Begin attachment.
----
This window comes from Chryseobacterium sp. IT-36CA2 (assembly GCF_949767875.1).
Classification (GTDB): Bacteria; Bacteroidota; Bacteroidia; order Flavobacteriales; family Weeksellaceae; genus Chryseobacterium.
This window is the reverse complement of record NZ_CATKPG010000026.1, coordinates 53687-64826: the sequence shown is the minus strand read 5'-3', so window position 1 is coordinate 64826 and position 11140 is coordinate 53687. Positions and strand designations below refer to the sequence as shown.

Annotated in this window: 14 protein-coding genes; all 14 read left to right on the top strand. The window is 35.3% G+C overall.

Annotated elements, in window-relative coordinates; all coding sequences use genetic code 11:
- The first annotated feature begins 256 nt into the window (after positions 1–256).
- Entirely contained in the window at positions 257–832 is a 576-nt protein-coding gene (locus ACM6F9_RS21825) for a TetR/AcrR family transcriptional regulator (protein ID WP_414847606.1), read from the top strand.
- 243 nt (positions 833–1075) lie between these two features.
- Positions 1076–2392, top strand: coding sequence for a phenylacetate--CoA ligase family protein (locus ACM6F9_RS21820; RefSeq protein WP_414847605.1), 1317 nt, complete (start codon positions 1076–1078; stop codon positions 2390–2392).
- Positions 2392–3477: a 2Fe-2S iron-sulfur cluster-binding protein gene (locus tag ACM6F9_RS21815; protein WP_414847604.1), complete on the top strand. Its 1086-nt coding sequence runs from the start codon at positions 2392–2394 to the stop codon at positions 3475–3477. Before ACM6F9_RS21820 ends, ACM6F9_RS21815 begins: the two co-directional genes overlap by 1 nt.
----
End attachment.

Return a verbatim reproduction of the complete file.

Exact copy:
This window comes from Chryseobacterium sp. IT-36CA2 (assembly GCF_949767875.1).
Classification (GTDB): Bacteria; Bacteroidota; Bacteroidia; order Flavobacteriales; family Weeksellaceae; genus Chryseobacterium.
This window is the reverse complement of record NZ_CATKPG010000026.1, coordinates 53687-64826: the sequence shown is the minus strand read 5'-3', so window position 1 is coordinate 64826 and position 11140 is coordinate 53687. Positions and strand designations below refer to the sequence as shown.

Annotated in this window: 14 protein-coding genes; all 14 read left to right on the top strand. The window is 35.3% G+C overall.

Annotated elements, in window-relative coordinates; all coding sequences use genetic code 11:
- The first annotated feature begins 256 nt into the window (after positions 1–256).
- Entirely contained in the window at positions 257–832 is a 576-nt protein-coding gene (locus ACM6F9_RS21825) for a TetR/AcrR family transcriptional regulator (protein ID WP_414847606.1), read from the top strand.
- 243 nt (positions 833–1075) lie between these two features.
- Positions 1076–2392, top strand: coding sequence for a phenylacetate--CoA ligase family protein (locus ACM6F9_RS21820; RefSeq protein WP_414847605.1), 1317 nt, complete (start codon positions 1076–1078; stop codon positions 2390–2392).
- Positions 2392–3477: a 2Fe-2S iron-sulfur cluster-binding protein gene (locus tag ACM6F9_RS21815; protein WP_414847604.1), complete on the top strand. Its 1086-nt coding sequence runs from the start codon at positions 2392–2394 to the stop codon at positions 3475–3477. Before ACM6F9_RS21820 ends, ACM6F9_RS21815 begins: the two co-directional genes overlap by 1 nt.